Rogue’s Brilliant Beard Beer

I’ve never been very fascinated by terroir, a term normally attributed to wine in reference to the effect an environment has on a finished agricultural product. More officially (or according to Wikipedia), terroir is “the special characteristics that the geography, geology and climate of a certain place bestow upon particular produce such as wine, coffee or tea”. All this still sounded fairly boring until I learned of the biggest terroir-related news story to rock the craft beer world in a while:

For Rogue brewmaster John Maier, you see, terroir is the special characteristics that his beard bestows upon his beer.

Two weeks ago, the brewery announced via press release that, as a joke, Rogue sent off “nine beard follicles” from Maier to their yeast analysis lab (You don’t have one of those?). The joke was on them as they discovered that somehow, for better or for worse, his face-blanket contained a strain of wild yeast viable for use in beer.

A lesser brewery may have had thoughts of doubt like, “Nobody’s going to want to drink a beard beer,” or “Let’s not and say we did,” or “Ew. Ew. Ew. What the hell, John?”. Not Rogue.

Currently, test beers are brewing for Rogue to find the optimal style in which to use this yeast. The mystery beer already has a name- New Crustacean- and is slated for release in early 2013.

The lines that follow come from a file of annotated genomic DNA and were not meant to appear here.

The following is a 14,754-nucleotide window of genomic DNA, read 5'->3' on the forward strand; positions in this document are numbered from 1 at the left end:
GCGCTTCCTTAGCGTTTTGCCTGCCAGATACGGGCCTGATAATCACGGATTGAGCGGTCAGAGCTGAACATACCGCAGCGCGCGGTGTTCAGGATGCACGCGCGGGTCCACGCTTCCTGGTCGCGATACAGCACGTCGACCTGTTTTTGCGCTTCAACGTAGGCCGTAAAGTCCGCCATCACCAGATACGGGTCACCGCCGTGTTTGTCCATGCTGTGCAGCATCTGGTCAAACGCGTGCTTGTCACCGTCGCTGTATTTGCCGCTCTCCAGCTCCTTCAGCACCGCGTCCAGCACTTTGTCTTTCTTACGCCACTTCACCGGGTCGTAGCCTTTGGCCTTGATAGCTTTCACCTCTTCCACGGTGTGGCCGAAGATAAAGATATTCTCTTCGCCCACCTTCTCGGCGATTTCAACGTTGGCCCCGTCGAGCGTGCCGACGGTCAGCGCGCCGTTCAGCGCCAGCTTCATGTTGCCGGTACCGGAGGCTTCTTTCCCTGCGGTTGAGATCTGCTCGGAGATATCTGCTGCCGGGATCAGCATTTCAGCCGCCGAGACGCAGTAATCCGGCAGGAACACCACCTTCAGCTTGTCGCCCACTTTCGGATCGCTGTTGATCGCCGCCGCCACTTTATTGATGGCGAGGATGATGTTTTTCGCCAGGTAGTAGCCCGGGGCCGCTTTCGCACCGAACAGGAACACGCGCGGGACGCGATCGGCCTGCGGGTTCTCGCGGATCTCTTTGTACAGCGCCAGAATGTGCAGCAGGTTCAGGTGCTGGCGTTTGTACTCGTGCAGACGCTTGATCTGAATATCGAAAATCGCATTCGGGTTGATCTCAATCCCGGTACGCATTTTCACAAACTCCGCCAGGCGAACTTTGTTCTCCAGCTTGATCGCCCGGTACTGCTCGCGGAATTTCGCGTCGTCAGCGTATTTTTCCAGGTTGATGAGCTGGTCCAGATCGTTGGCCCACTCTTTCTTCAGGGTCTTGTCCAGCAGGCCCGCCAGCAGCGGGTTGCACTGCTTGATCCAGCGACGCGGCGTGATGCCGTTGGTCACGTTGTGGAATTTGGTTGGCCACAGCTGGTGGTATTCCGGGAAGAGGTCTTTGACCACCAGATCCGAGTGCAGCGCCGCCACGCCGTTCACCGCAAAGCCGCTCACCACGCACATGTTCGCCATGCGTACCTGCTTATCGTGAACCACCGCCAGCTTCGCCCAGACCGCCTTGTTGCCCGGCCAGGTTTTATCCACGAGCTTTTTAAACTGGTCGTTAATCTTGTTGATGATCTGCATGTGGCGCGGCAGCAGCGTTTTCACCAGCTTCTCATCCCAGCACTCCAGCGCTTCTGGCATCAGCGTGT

Personally, I am ecstatic. While I’m ashamed to say that I gag at the thought of this brew (for me, it conjures a picture of a solo cup filled with soggy beard hairs), I plan to get over it sometime in the next seven or eight months. It’s experimental; it’s whimsical; it’s exactly the sort of inspired “f*** you” to culinary stuffiness that makes craft beer so outstanding.

A further exploration of terroir reveals that the word doesn’t just refer to the physical attributes of the environment in which an agriculture grows; it also encompasses the culture- the human intent- that allows these outside forces to reach the product. In our example, the terrain- er, beard is no more important than the mischievous attitude that sent a petri dish full of beard to a legitimate place of science. Trickery in my beer is something I can get behind, even if it’s tricking me into drinking a solo cup full of soggy beard hair.

~Don Julian


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